Pump and dump before turning the boat over - a technique where you hold your paddle floating in the water and use it to give a little extra flotation to help you in quickly lifting the bow to drain the (hopefully small amount) water in the cockpit. By forcing (pumping) down on the paddle at the same time as you raise the bow, it's surprisingly effective. Then flick the boat over quickly.

As to getting rid of the water, the answer is a pump - a stirrup / hand pump is the minimum and it would also be well worth fitting a foot pump if you have enough space in the cockpit. The hand pumps fitted behind the cockpit in many early boats are a pain - the pumping action is to one side and is very wobble inducing!

Check the Almanac / Equipment and boats page / Boat outfitting article.

I know only too well the outcome of having a swamped boat and no means of emptying it. The story is one the Sea Trips page!

Mike.

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Zoe Newsam
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Post by Zoe Newsam » Sun May 22, 2005 5:30 pm

Anyone tried hand rolling a sea kayak?
No, but I've seen it done. By the author of this thread!;0)

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Jim
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Post by Jim » Mon May 23, 2005 1:04 pm

If you carry any gear on deck (like splits) or have a deck mounted pump you can rule out the "cowboy" method.

I've only rolled my sea kayak in practice, but I have a pretty bombproof roll so I expect to be able to do it if I ever need to.
Re-entry and roll is fairly straightforward, we used to do it a lot in the pool using a couple of approaches (starting head to one side, starting head in the cockpit, putting the deck on, leaving it off) but I've never even practiced it in a sea boat. I don't see how it would be any more difficult (other then the rolling part) unless you have gear rattling around which blocks your route back in.

Rolls were of course invented by sea kayakers so most of them are appropriate (Steyr and Combat being the exceptions I can think of), the theory that suggests using a pawlata is one based on needing more leverage, when so far my findings have been that with good technique sea boats roll fine with a screw roll (half full boats in practise conditiona). I would say whenever possible use a screw type roll that doesn't require an extended paddle position, 2 reasons- you are less likely to lose it moving our hands along, and you are in a better position to do somethng useful with it when you come up (like starting to try and turn into the waves to avoid going over again). That said there are other extended paddle rolls that are only really applicable to sea boats (storm roll and vertical storm roll) and were originally developed for rolling in heavily aerated "soup" from big waves (paddle is taken deep to green water). I say learn and practice loads of different rolls, then if your screw roll doesn't work try something else.

The other important point is that depending on loading and stuff, sea kayaks don't turn over either way very fast, and if you load your decks like mine the chance of inverting totally is slim. It is Important to be confident at sculling because that could in many cases prevent a roll. In the event that your roll runs out of steam halfway up, the boat probably won't go back quickly and you will have enough time to convert the roll into a sculling support and bring yoursefl up that way. And of course if your boat doesn't invert sculling on the "up" side is preferable to trying to roll in fresh air, or deep water!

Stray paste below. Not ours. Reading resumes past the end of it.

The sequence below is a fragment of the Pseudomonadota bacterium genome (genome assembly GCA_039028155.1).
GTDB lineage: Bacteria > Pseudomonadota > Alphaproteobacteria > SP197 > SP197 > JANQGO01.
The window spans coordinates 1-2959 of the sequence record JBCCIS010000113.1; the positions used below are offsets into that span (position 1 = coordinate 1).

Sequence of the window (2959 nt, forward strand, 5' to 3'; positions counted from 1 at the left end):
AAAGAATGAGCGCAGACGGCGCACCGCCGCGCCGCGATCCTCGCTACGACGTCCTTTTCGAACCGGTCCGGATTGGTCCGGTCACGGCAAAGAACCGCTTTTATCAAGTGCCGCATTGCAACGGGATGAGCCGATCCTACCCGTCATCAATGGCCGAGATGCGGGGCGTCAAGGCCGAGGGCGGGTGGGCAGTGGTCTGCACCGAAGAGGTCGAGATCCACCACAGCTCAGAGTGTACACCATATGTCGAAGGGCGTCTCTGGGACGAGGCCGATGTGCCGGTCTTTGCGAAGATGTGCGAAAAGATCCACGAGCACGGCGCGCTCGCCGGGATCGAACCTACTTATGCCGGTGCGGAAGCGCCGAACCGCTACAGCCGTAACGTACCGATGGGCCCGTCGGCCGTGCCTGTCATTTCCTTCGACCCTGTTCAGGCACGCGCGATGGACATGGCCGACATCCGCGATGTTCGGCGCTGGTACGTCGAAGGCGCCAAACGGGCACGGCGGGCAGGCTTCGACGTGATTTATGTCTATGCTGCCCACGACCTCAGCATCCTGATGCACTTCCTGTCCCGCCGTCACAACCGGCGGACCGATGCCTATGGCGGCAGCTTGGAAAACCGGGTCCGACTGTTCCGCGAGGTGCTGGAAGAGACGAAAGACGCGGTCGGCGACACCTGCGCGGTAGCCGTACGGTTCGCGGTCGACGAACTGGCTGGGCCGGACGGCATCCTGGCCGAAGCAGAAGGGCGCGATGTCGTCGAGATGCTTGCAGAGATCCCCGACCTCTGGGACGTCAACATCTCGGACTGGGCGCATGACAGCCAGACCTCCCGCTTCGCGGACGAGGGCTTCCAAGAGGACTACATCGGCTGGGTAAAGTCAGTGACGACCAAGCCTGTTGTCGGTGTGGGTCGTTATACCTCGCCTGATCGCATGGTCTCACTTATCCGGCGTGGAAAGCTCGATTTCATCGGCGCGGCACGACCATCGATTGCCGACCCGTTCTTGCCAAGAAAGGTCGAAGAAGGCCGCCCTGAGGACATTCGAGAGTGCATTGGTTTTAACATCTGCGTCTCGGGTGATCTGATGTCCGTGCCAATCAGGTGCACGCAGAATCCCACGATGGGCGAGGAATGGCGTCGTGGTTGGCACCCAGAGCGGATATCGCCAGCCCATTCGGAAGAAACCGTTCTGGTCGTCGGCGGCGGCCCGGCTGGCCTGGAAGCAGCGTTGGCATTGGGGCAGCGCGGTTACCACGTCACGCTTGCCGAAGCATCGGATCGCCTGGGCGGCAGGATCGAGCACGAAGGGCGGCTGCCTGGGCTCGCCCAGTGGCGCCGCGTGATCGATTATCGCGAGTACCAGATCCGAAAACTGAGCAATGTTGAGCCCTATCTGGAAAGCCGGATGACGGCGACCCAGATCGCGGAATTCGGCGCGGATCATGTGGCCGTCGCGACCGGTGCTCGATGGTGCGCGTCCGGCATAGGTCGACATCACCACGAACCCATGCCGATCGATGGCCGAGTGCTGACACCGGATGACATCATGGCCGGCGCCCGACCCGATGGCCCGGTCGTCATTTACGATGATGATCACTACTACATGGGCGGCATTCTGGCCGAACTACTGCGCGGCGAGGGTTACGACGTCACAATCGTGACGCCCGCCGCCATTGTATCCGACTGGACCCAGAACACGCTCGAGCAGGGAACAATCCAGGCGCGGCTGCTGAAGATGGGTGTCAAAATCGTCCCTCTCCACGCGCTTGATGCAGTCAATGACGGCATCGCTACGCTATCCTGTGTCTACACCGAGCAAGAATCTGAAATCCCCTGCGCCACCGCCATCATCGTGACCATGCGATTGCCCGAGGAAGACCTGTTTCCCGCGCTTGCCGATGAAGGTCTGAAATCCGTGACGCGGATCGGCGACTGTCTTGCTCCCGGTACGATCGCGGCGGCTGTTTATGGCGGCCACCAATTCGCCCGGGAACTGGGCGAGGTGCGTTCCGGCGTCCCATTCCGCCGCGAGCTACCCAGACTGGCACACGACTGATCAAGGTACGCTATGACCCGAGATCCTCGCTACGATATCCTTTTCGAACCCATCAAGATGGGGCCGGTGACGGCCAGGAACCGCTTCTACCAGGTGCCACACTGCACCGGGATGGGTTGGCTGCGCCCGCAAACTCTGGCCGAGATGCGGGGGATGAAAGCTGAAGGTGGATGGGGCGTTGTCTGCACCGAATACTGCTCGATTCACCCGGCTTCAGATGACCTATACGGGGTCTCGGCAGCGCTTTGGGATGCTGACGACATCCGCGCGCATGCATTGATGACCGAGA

I would say for paddling solo go for re-entry and roll, you can even do a re-entry and scull if the boat settles on it's side, and a paddle float may help you keep your head above water as you get in for that? Never mind the spray deck before rolling, a full boat is stable enough to put your deck on after, and seriously consider a pump that doesn't need any hands to operate it (if conditions have forced you out, you will need both hands to keep upright...)

JIM

gizmo
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Post by gizmo » Mon May 23, 2005 3:25 pm

I have two kayaks - an acrobat 270 in which I learnt to roll and a Rockpool Alaw. I find the Alaw easier to roll. I haven't tried rolling it loaded yet but will do so soon and I'll post the result.

Guest

Post by Guest » Mon May 23, 2005 4:20 pm

Question- I'm paddling on my own at sea. Something goes wrong and I find myself upside-down.

Answer- Sponson (tee hee!)

RichardCree
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Post by RichardCree » Mon May 23, 2005 4:33 pm

the rockpool boat rolls fine when full of kit

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ChrisS
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Post by ChrisS » Mon May 23, 2005 6:41 pm

I've got a solid paddle float which is OK but a bit bulky. I don't like the idea of having to faff about blowing an inflatable one up. Sealine make a CO2 operated paddle float which should be reasonably compact but quick to deploy. I haven't seen them for sale in the UK and I imagine it would be difficult to import one from a US supplier because it includes a pressurised container.

The "Back up" is another CO2 operated float, not really a paddle float as such but it can be used as one.

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Post by CaileanMac » Mon May 23, 2005 11:09 pm

Mark,

You have had all manner of methods presented to you but I challenge you now in the nicest possible way to try them out in controlled 'real' conditions and report back to us here at on the forum?

If your in Scotland this summer, we could meet up and I could provide you with a 'big pair of hands' to sort things out if Neptune throws a spanner in the works, whilst you practice the various techniques. Might even round up Richard C to provide some subtle words of encouragement. A 4ft lumpy sea with a force 4 ought to do the job nicely.

Cailean :-)